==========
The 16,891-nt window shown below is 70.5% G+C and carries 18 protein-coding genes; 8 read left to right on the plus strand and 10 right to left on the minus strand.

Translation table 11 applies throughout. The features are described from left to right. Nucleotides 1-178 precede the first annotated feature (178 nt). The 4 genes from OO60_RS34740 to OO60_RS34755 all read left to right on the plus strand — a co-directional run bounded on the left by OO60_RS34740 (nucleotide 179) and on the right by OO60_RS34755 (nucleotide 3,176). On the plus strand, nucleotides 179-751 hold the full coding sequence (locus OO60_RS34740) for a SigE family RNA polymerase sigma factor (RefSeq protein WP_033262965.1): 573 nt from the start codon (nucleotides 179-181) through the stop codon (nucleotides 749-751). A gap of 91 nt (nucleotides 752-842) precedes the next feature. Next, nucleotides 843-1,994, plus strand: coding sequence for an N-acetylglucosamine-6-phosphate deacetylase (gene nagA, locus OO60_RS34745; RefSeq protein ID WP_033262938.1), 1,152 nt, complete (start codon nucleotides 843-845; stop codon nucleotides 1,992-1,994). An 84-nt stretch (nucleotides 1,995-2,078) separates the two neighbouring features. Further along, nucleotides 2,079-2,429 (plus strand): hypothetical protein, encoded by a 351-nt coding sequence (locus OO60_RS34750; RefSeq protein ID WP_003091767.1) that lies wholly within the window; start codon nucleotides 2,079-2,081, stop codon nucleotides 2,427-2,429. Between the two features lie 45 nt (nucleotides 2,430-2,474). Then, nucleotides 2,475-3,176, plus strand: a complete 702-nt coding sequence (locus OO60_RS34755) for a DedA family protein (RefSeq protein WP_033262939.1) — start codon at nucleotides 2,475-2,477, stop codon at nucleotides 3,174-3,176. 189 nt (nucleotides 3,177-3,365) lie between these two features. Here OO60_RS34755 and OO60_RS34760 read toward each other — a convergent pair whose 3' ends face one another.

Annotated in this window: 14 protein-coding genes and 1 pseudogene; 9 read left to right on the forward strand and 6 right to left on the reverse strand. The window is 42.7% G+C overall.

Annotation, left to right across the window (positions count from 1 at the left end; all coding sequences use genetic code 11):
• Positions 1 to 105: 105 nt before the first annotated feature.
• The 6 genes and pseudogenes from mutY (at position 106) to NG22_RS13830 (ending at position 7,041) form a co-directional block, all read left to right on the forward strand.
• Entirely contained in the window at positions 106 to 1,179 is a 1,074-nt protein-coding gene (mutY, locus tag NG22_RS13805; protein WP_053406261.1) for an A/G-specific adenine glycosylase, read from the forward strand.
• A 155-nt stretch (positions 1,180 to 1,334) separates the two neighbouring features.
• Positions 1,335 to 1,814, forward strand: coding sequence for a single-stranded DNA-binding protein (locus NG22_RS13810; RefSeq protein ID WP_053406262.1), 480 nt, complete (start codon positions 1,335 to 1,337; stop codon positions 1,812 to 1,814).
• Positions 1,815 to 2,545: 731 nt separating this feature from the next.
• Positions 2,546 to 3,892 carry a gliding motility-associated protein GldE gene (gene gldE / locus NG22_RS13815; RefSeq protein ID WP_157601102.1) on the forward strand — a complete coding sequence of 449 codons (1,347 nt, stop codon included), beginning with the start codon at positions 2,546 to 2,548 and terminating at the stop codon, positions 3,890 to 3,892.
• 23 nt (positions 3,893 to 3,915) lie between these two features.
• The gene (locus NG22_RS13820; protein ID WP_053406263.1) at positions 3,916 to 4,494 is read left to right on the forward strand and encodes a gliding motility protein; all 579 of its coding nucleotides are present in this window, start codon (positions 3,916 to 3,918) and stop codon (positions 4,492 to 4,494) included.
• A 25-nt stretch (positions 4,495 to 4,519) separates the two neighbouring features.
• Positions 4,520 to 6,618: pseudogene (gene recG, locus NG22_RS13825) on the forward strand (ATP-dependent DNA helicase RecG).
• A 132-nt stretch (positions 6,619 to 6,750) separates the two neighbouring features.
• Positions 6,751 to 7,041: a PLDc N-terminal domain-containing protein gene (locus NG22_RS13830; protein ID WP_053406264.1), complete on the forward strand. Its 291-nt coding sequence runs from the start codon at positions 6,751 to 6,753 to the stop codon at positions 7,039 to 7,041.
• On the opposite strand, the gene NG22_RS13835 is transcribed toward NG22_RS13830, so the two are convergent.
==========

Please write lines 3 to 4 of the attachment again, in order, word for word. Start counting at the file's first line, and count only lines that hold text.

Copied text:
Annotated in this window: 14 protein-coding genes and 1 pseudogene; 9 read left to right on the forward strand and 6 right to left on the reverse strand. The window is 42.7% G+C overall.

Annotation, left to right across the window (positions count from 1 at the left end; all coding sequences use genetic code 11):